In our study, we have shown that chicory and a product made from chicory, surrogate coffee, exhibit a surprising overlap in bitter taste receptor activation profiles with roasted coffee. This overlapping receptor activation profiles resulted in substantial cross-adaptation between chicory/surrogate coffee and roasted coffee if consumed sequentially. This demonstrated that an exact knowledge of the receptor activation profiles of bitter compounds can be exploited to modify taste perception. While it is certainly not desired to provide a cup of coffee before a meal to increase the acceptance of children for bitter but healthy vegetables such as chicory, one could imagine to design tailored dishes before taking bitter medicine if receptor-matching can be achieved. There is an even wider way of thinking about our findings: In the past, rules orchestrating the perfect composition and sequence of food items consumed during a meal were coined. These rules are widely accepted, however, to date the molecular foundations for the observed taste and pleasure-raising effects are obscure. We have to anticipate that the sequence at which we eat our meals actually change the tastes of food items considerably and this may not be limited to bitterness perception. This is certainly an understudied field that should attract more research in the future.
Data availability statement
The original contributions presented in this study are included in the article/Supplementary material, further inquiries can be directed to the corresponding author.
The studies involving human participants were reviewed and approved by the Ethical Committee of the Faculty of Medicine of the Technical University Munich (2022-203-S-NP). The patients/participants provided their written informed consent to participate in this study.
MB: conceptualization. RL and TL: investigation. RL, TL, AD, and FZ: methodology. RL, TL, and MB: data curation. MB, RL, TL, and FZ: writing. MB, RL, TL, AD, and FZ: review and editing. All authors contributed to the article and approved the submitted version.
This study was provided internal funding by the Leibniz Institute for Food Systems Biology at the Technical University of Munich.
We thank all volunteers for participating in the study. We gratefully acknowledge the excellent technical assistance of Eva Boden, Monika Riedmaier, and Katharina Schiesser. For their help during an earlier phase of the study we thank Ulrike Redel, Hedda Hillmann, and Thomas Hofmann. For valuable discussions on analytical methods, we thank Sami Kaviani-Nejad.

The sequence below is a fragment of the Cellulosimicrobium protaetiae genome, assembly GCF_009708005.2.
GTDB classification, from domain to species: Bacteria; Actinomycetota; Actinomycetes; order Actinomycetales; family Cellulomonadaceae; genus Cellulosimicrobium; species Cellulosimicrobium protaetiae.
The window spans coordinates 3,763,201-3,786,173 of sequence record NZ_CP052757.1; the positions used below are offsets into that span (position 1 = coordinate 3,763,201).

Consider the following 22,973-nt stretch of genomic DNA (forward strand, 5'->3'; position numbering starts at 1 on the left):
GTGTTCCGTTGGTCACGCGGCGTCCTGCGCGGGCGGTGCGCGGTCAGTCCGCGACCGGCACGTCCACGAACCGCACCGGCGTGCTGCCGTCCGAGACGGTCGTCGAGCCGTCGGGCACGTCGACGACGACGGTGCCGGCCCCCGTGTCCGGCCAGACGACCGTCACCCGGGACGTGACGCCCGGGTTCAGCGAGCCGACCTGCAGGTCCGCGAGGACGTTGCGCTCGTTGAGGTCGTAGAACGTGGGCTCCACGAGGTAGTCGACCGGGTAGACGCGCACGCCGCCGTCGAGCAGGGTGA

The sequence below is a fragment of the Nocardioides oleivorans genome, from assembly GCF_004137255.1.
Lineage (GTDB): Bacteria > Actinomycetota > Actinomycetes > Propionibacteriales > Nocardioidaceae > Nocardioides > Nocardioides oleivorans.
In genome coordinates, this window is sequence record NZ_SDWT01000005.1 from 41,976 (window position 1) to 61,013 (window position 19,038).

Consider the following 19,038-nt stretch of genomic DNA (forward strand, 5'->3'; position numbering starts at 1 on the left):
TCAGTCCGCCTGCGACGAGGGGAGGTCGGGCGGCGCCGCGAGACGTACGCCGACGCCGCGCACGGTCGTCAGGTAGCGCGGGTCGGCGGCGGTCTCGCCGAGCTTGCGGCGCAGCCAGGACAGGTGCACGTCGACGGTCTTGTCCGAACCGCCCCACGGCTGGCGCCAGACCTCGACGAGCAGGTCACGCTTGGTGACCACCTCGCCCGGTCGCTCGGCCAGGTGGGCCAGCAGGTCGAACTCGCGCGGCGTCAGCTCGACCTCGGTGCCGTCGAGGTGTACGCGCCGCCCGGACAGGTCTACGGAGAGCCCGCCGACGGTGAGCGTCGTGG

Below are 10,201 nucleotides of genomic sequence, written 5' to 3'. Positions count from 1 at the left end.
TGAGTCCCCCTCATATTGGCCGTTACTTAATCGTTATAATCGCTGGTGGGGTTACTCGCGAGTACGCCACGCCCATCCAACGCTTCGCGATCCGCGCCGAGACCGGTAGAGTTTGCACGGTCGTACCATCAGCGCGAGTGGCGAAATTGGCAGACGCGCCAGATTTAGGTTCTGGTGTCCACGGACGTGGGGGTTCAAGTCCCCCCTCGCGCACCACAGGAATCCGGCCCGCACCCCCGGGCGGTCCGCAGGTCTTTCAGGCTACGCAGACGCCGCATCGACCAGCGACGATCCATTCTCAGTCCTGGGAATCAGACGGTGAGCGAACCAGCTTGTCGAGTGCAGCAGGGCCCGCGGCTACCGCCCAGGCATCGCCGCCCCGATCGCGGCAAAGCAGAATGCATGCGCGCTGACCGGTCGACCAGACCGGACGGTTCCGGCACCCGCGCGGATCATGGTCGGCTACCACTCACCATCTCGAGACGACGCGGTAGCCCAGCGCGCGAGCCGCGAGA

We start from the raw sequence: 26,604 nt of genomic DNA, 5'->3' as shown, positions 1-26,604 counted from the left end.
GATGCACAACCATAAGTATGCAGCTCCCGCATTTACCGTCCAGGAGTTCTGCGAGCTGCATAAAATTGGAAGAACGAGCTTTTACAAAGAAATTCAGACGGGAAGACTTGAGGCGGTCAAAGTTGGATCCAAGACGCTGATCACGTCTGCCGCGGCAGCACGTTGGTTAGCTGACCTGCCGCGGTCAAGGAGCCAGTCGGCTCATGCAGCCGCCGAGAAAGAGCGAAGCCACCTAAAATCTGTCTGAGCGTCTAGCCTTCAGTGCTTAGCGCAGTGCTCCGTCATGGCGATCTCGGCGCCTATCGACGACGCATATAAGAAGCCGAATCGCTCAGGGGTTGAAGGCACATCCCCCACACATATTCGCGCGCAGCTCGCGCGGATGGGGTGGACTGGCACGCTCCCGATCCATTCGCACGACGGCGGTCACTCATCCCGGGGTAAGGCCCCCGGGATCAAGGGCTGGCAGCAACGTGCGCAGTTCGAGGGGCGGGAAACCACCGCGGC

Conflict of interest
The authors declare that the research was conducted in the absence of any commercial or financial relationships that could be construed as a potential conflict of interest.
All claims expressed in this article are solely those of the authors and do not necessarily represent those of their affiliated organizations, or those of the publisher, the editors and the reviewers. Any product that may be evaluated in this article, or claim that may be made by its manufacturer, is not guaranteed or endorsed by the publisher.
The Supplementary Material for this article can be found online at: https://www.frontiersin.org/articles/10.3389/fnut.2022.1082698/full#supplementary-material
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Keywords: bitter taste receptor, calcium mobilization assay, sensory adaptation, TAS2R, chicory, coffee (C. arabica)
Citation: Lang R, Lang T, Dunkel A, Ziegler F and Behrens M (2022) Overlapping activation pattern of bitter taste receptors affect sensory adaptation and food perception. Front. Nutr. 9:1082698. doi: 10.3389/fnut.2022.1082698
Received: 28 October 2022; Accepted: 02 December 2022;
Published: 19 December 2022.
Edited by:Fernando M. Nunes, University of Trás-os-Montes and Alto Douro, Portugal
Reviewed by:Fan Xiankang, Ningbo University, China
Tao Feng, Shanghai Institute of Technology, China
Copyright © 2022 Lang, Lang, Dunkel, Ziegler and Behrens. This is an open-access article distributed under the terms of the Creative Commons Attribution License (CC BY). The use, distribution or reproduction in other forums is permitted, provided the original author(s) and the copyright owner(s) are credited and that the original publication in this journal is cited, in accordance with accepted academic practice. No use, distribution or reproduction is permitted which does not comply with these terms.
*Correspondence: Maik Behrens, ✉ firstname.lastname@example.org
†These authors have contributed equally to this work